- NYC Riots By William F.B. Vodrey, Cleveland Civil War Round Table
- "About New-York tribune. (New York [N.Y.]) 1866–1924," Library of Congress.
- "New York Tribune Suspends Publication" (Late Edition (East Coast)). The New York Times. January 5, 1991.
- Library of Congress: American Memory website (name search required for accession)
- Anon. "The New York Tribune: A Sketch of Its History" (1883) short pamphlet
- "About New-York tribune. (New York [N.Y.]) 1866–1924". Chronicling America. Library of Congress. Retrieved February 20, 2011.
- Baehr, Harry W, The New York Tribune since the Civil War (1936)
- Borchard, Gregory A. (2008). "New York Tribune". In Vaughn, Stephen L. Encyclopedia of American Journalism (1st ed.). Abingdon, UK: Routledge. pp. 343–345. ISBN 978-0-415-96950-5.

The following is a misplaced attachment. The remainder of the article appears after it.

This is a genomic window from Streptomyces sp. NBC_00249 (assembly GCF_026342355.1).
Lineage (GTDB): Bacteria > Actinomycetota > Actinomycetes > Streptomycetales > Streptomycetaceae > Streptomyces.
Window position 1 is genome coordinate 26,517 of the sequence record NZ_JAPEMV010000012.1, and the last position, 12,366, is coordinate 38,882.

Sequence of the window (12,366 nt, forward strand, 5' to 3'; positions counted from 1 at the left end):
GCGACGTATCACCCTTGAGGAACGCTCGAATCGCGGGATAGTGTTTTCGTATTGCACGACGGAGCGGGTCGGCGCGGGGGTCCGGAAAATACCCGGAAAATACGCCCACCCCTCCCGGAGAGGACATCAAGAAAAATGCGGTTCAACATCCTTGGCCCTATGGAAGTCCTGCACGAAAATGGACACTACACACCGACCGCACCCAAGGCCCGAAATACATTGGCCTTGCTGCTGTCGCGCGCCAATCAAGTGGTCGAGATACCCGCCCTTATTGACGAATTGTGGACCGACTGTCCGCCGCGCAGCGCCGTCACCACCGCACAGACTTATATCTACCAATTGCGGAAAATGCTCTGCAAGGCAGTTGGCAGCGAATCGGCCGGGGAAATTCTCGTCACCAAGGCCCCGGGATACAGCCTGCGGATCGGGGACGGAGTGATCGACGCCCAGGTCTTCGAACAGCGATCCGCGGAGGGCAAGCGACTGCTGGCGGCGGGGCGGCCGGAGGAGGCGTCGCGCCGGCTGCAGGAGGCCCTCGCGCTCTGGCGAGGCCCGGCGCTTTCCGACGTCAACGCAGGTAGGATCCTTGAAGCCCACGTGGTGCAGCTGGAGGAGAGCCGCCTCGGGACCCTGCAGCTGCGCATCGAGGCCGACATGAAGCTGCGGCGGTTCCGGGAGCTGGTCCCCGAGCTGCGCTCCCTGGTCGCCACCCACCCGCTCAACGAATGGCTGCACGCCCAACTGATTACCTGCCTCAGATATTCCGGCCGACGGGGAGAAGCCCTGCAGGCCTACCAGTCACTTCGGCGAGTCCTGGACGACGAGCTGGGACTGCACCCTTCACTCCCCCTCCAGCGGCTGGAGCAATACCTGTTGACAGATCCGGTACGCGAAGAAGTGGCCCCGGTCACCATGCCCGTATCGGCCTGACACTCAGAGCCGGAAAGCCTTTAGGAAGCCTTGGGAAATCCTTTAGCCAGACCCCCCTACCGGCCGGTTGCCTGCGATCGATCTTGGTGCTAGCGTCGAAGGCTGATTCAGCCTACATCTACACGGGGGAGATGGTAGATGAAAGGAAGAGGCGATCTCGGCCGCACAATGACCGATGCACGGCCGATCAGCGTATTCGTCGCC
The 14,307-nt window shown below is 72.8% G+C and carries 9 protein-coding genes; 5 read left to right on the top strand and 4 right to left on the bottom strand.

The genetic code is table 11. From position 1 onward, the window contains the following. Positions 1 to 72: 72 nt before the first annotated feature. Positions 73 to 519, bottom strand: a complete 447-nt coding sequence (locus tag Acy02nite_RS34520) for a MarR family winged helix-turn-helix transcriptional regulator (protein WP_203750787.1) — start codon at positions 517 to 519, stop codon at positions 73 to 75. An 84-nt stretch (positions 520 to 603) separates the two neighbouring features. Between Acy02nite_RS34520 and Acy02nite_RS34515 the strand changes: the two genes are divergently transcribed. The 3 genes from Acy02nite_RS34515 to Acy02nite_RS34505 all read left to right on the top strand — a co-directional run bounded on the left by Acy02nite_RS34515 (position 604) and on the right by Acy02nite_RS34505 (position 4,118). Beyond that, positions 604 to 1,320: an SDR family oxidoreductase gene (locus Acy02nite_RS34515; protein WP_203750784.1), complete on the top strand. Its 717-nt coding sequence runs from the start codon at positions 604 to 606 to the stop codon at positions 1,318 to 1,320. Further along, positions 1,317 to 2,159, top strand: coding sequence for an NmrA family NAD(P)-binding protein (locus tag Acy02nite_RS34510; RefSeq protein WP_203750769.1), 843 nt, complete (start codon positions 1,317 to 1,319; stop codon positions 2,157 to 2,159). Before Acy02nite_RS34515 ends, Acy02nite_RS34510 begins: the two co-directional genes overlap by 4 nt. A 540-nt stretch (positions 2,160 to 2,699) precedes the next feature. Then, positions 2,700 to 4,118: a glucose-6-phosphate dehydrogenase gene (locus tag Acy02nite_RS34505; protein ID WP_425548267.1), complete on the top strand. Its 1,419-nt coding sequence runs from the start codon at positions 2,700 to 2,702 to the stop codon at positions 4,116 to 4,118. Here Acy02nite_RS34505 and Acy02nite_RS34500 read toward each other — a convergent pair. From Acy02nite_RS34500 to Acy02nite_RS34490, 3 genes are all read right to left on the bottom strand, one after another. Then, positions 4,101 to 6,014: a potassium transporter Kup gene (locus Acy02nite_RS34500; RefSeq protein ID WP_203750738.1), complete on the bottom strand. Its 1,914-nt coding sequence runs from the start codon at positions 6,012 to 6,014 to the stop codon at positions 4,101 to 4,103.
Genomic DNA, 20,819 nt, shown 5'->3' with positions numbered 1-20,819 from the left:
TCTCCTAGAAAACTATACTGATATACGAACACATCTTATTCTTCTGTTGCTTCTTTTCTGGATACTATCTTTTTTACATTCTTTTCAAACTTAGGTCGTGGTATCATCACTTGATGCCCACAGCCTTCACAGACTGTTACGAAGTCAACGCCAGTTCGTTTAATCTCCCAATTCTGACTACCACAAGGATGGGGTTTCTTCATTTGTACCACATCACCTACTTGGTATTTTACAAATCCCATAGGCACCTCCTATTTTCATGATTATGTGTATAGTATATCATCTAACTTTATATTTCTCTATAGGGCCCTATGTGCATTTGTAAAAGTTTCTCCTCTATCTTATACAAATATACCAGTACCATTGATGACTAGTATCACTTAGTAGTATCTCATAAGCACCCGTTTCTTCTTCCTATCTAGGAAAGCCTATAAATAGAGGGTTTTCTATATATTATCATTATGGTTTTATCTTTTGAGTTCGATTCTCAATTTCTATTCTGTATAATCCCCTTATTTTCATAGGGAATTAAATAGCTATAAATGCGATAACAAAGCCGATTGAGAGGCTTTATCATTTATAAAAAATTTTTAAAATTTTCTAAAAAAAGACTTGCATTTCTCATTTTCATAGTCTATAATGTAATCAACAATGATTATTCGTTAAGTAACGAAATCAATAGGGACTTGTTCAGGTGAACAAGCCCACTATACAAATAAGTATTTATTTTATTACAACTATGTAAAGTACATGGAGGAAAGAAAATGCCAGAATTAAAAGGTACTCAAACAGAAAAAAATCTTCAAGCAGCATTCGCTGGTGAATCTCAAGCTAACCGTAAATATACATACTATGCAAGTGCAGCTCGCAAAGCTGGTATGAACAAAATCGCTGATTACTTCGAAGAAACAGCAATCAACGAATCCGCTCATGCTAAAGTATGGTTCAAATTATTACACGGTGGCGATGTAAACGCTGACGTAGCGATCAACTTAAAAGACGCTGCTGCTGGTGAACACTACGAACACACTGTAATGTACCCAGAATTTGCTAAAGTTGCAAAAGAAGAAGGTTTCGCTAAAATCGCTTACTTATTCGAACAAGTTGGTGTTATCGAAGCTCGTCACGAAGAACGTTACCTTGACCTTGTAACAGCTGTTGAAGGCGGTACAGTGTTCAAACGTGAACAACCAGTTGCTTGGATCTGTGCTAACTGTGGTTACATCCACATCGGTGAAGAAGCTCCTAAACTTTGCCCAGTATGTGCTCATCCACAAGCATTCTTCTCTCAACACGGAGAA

- Isely, Jeter A. Horace Greeley and the Republican Party, 1853–1861: A study of the New York Tribune (1947)
- Kluger, Richard, and Phyllis Kluger. The Paper: The Life and Death of the New York Herald Tribune (1986)
- Seitz, Don C. Horace Greeley: Founder of the New York Tribune (1926) online edition
- Van Deusen, Glyndon G. Horace Greeley, Nineteenth-Century Crusader (1953), standard biography online edition